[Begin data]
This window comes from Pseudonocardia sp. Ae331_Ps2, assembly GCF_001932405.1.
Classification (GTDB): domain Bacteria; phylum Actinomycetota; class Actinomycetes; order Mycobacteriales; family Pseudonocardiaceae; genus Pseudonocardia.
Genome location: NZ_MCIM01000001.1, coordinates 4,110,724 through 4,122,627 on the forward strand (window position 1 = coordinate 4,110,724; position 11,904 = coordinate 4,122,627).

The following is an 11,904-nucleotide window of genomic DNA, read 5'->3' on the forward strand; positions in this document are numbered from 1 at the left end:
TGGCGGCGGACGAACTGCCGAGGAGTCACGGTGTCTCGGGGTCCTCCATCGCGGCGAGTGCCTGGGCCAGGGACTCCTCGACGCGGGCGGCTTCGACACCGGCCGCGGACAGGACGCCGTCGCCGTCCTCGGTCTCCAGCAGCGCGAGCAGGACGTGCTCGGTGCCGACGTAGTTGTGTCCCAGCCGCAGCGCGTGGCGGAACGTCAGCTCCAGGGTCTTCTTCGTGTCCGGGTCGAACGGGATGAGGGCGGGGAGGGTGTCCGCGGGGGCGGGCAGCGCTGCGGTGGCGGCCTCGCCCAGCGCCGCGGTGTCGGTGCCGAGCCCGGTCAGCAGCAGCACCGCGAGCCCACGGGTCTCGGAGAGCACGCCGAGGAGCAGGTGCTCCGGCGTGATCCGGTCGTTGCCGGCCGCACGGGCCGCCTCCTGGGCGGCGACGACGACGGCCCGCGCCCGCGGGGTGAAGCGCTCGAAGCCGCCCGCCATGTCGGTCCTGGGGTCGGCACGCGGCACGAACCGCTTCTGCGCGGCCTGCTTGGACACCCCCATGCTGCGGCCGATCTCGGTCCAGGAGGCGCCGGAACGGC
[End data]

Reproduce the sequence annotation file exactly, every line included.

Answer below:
This window comes from Pseudonocardia sp. Ae331_Ps2, assembly GCF_001932405.1.
Classification (GTDB): domain Bacteria; phylum Actinomycetota; class Actinomycetes; order Mycobacteriales; family Pseudonocardiaceae; genus Pseudonocardia.
Genome location: NZ_MCIM01000001.1, coordinates 4,110,724 through 4,122,627 on the forward strand (window position 1 = coordinate 4,110,724; position 11,904 = coordinate 4,122,627).

The following is an 11,904-nucleotide window of genomic DNA, read 5'->3' on the forward strand; positions in this document are numbered from 1 at the left end:
TGGCGGCGGACGAACTGCCGAGGAGTCACGGTGTCTCGGGGTCCTCCATCGCGGCGAGTGCCTGGGCCAGGGACTCCTCGACGCGGGCGGCTTCGACACCGGCCGCGGACAGGACGCCGTCGCCGTCCTCGGTCTCCAGCAGCGCGAGCAGGACGTGCTCGGTGCCGACGTAGTTGTGTCCCAGCCGCAGCGCGTGGCGGAACGTCAGCTCCAGGGTCTTCTTCGTGTCCGGGTCGAACGGGATGAGGGCGGGGAGGGTGTCCGCGGGGGCGGGCAGCGCTGCGGTGGCGGCCTCGCCCAGCGCCGCGGTGTCGGTGCCGAGCCCGGTCAGCAGCAGCACCGCGAGCCCACGGGTCTCGGAGAGCACGCCGAGGAGCAGGTGCTCCGGCGTGATCCGGTCGTTGCCGGCCGCACGGGCCGCCTCCTGGGCGGCGACGACGACGGCCCGCGCCCGCGGGGTGAAGCGCTCGAAGCCGCCCGCCATGTCGGTCCTGGGGTCGGCACGCGGCACGAACCGCTTCTGCGCGGCCTGCTTGGACACCCCCATGCTGCGGCCGATCTCGGTCCAGGAGGCGCCGGAACGGC